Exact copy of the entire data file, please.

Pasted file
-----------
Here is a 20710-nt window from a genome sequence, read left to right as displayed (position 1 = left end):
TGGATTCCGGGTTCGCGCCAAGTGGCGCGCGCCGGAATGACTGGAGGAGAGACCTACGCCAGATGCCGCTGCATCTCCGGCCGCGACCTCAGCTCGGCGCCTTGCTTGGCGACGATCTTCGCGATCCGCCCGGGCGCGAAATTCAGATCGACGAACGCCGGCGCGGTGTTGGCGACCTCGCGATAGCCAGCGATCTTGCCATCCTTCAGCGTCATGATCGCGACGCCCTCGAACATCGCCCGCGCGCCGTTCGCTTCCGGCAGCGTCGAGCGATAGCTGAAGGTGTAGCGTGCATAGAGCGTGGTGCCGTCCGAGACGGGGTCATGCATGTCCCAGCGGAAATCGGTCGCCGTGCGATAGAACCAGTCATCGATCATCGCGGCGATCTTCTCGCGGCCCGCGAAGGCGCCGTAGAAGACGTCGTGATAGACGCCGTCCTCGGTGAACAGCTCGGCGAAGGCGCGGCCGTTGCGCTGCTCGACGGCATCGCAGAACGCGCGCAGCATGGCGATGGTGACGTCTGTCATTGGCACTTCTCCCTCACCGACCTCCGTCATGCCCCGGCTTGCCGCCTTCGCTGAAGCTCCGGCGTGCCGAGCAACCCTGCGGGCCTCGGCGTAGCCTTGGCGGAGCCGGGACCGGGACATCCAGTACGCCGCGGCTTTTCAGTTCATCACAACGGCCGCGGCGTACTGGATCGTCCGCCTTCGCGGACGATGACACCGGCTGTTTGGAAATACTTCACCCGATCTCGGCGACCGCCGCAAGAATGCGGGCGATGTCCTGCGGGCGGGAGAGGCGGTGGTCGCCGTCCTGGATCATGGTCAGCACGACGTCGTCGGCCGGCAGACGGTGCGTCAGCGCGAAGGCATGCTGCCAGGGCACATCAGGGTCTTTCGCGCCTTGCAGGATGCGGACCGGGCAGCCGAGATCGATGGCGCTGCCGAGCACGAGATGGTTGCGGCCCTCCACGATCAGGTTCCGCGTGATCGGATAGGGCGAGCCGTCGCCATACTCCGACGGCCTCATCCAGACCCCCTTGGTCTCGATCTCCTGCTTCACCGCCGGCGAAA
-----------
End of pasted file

Here is a 20710-nt window from a genome sequence, read left to right as displayed (position 1 = left end):
TGGATTCCGGGTTCGCGCCAAGTGGCGCGCGCCGGAATGACTGGAGGAGAGACCTACGCCAGATGCCGCTGCATCTCCGGCCGCGACCTCAGCTCGGCGCCTTGCTTGGCGACGATCTTCGCGATCCGCCCGGGCGCGAAATTCAGATCGACGAACGCCGGCGCGGTGTTGGCGACCTCGCGATAGCCAGCGATCTTGCCATCCTTCAGCGTCATGATCGCGACGCCCTCGAACATCGCCCGCGCGCCGTTCGCTTCCGGCAGCGTCGAGCGATAGCTGAAGGTGTAGCGTGCATAGAGCGTGGTGCCGTCCGAGACGGGGTCATGCATGTCCCAGCGGAAATCGGTCGCCGTGCGATAGAACCAGTCATCGATCATCGCGGCGATCTTCTCGCGGCCCGCGAAGGCGCCGTAGAAGACGTCGTGATAGACGCCGTCCTCGGTGAACAGCTCGGCGAAGGCGCGGCCGTTGCGCTGCTCGACGGCATCGCAGAACGCGCGCAGCATGGCGATGGTGACGTCTGTCATTGGCACTTCTCCCTCACCGACCTCCGTCATGCCCCGGCTTGCCGCCTTCGCTGAAGCTCCGGCGTGCCGAGCAACCCTGCGGGCCTCGGCGTAGCCTTGGCGGAGCCGGGACCGGGACATCCAGTACGCCGCGGCTTTTCAGTTCATCACAACGGCCGCGGCGTACTGGATCGTCCGCCTTCGCGGACGATGACACCGGCTGTTTGGAAATACTTCACCCGATCTCGGCGACCGCCGCAAGAATGCGGGCGATGTCCTGCGGGCGGGAGAGGCGGTGGTCGCCGTCCTGGATCATGGTCAGCACGACGTCGTCGGCCGGCAGACGGTGCGTCAGCGCGAAGGCATGCTGCCAGGGCACATCAGGGTCTTTCGCGCCTTGCAGGATGCGGACCGGGCAGCCGAGATCGATGGCGCTGCCGAGCACGAGATGGTTGCGGCCCTCCACGATCAGGTTCCGCGTGATCGGATAGGGCGAGCCGTCGCCATACTCCGACGGCCTCATCCAGACCCCCTTGGTCTCGATCTCCTGCTTCACCGCCGGCGAAA